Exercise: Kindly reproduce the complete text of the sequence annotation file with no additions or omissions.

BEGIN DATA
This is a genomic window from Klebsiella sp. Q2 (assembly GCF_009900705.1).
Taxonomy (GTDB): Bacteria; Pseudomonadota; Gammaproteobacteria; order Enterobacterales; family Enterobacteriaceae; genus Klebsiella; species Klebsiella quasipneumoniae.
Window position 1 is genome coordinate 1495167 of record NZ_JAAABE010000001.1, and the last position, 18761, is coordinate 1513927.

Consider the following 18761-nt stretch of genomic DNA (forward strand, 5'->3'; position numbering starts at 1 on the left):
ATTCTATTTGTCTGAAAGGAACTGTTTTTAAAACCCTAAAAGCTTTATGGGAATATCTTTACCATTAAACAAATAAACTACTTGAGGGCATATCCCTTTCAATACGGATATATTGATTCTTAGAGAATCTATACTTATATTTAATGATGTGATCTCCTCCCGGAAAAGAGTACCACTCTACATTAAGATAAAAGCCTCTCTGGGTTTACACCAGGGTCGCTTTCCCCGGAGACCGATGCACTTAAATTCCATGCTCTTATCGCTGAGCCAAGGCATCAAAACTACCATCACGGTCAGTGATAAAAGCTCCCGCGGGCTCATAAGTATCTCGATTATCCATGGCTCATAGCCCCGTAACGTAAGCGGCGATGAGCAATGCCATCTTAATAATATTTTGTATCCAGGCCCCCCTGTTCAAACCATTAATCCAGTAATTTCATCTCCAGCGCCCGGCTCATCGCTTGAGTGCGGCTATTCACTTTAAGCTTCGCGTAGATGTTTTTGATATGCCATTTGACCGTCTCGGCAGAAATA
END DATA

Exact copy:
This is a genomic window from Klebsiella sp. Q2 (assembly GCF_009900705.1).
Taxonomy (GTDB): Bacteria; Pseudomonadota; Gammaproteobacteria; order Enterobacterales; family Enterobacteriaceae; genus Klebsiella; species Klebsiella quasipneumoniae.
Window position 1 is genome coordinate 1495167 of record NZ_JAAABE010000001.1, and the last position, 18761, is coordinate 1513927.

Consider the following 18761-nt stretch of genomic DNA (forward strand, 5'->3'; position numbering starts at 1 on the left):
ATTCTATTTGTCTGAAAGGAACTGTTTTTAAAACCCTAAAAGCTTTATGGGAATATCTTTACCATTAAACAAATAAACTACTTGAGGGCATATCCCTTTCAATACGGATATATTGATTCTTAGAGAATCTATACTTATATTTAATGATGTGATCTCCTCCCGGAAAAGAGTACCACTCTACATTAAGATAAAAGCCTCTCTGGGTTTACACCAGGGTCGCTTTCCCCGGAGACCGATGCACTTAAATTCCATGCTCTTATCGCTGAGCCAAGGCATCAAAACTACCATCACGGTCAGTGATAAAAGCTCCCGCGGGCTCATAAGTATCTCGATTATCCATGGCTCATAGCCCCGTAACGTAAGCGGCGATGAGCAATGCCATCTTAATAATATTTTGTATCCAGGCCCCCCTGTTCAAACCATTAATCCAGTAATTTCATCTCCAGCGCCCGGCTCATCGCTTGAGTGCGGCTATTCACTTTAAGCTTCGCGTAGATGTTTTTGATATGCCATTTGACCGTCTCGGCAGAAATA